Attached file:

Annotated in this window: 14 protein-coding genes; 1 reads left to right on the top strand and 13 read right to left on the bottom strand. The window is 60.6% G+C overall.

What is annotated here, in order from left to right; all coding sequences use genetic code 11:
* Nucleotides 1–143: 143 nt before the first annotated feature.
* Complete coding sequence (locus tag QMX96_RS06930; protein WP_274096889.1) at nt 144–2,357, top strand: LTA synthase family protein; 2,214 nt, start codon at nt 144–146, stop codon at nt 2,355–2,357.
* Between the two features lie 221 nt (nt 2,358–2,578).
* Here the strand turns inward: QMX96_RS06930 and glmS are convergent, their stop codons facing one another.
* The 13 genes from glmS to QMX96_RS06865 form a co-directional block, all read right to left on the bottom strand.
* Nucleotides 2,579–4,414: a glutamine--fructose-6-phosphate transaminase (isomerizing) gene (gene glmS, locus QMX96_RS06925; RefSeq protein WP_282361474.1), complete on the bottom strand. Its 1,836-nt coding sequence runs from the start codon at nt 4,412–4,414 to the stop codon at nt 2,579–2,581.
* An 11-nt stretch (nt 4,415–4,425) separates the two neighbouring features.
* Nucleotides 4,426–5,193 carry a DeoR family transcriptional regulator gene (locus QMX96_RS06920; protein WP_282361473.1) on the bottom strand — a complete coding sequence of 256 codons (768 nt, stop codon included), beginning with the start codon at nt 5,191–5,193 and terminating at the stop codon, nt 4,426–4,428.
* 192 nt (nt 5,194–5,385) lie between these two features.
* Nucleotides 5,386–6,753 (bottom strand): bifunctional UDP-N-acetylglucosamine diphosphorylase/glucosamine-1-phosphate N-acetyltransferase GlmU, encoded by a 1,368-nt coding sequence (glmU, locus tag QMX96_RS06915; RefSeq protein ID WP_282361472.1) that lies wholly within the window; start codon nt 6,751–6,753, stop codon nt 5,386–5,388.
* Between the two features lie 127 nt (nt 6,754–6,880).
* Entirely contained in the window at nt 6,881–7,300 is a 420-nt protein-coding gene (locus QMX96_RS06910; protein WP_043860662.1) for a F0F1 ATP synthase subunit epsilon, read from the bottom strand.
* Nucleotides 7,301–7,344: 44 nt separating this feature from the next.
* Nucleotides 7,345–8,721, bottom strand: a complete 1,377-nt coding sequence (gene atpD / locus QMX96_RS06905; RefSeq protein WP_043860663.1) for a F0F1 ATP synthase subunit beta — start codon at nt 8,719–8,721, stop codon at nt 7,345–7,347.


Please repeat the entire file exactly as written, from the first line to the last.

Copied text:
Annotated in this window: 14 protein-coding genes; 1 reads left to right on the top strand and 13 read right to left on the bottom strand. The window is 60.6% G+C overall.

What is annotated here, in order from left to right; all coding sequences use genetic code 11:
* Nucleotides 1–143: 143 nt before the first annotated feature.
* Complete coding sequence (locus tag QMX96_RS06930; protein WP_274096889.1) at nt 144–2,357, top strand: LTA synthase family protein; 2,214 nt, start codon at nt 144–146, stop codon at nt 2,355–2,357.
* Between the two features lie 221 nt (nt 2,358–2,578).
* Here the strand turns inward: QMX96_RS06930 and glmS are convergent, their stop codons facing one another.
* The 13 genes from glmS to QMX96_RS06865 form a co-directional block, all read right to left on the bottom strand.
* Nucleotides 2,579–4,414: a glutamine--fructose-6-phosphate transaminase (isomerizing) gene (gene glmS, locus QMX96_RS06925; RefSeq protein WP_282361474.1), complete on the bottom strand. Its 1,836-nt coding sequence runs from the start codon at nt 4,412–4,414 to the stop codon at nt 2,579–2,581.
* An 11-nt stretch (nt 4,415–4,425) separates the two neighbouring features.
* Nucleotides 4,426–5,193 carry a DeoR family transcriptional regulator gene (locus QMX96_RS06920; protein WP_282361473.1) on the bottom strand — a complete coding sequence of 256 codons (768 nt, stop codon included), beginning with the start codon at nt 5,191–5,193 and terminating at the stop codon, nt 4,426–4,428.
* 192 nt (nt 5,194–5,385) lie between these two features.
* Nucleotides 5,386–6,753 (bottom strand): bifunctional UDP-N-acetylglucosamine diphosphorylase/glucosamine-1-phosphate N-acetyltransferase GlmU, encoded by a 1,368-nt coding sequence (glmU, locus tag QMX96_RS06915; RefSeq protein ID WP_282361472.1) that lies wholly within the window; start codon nt 6,751–6,753, stop codon nt 5,386–5,388.
* Between the two features lie 127 nt (nt 6,754–6,880).
* Entirely contained in the window at nt 6,881–7,300 is a 420-nt protein-coding gene (locus QMX96_RS06910; protein WP_043860662.1) for a F0F1 ATP synthase subunit epsilon, read from the bottom strand.
* Nucleotides 7,301–7,344: 44 nt separating this feature from the next.
* Nucleotides 7,345–8,721, bottom strand: a complete 1,377-nt coding sequence (gene atpD / locus QMX96_RS06905; RefSeq protein WP_043860663.1) for a F0F1 ATP synthase subunit beta — start codon at nt 8,719–8,721, stop codon at nt 7,345–7,347.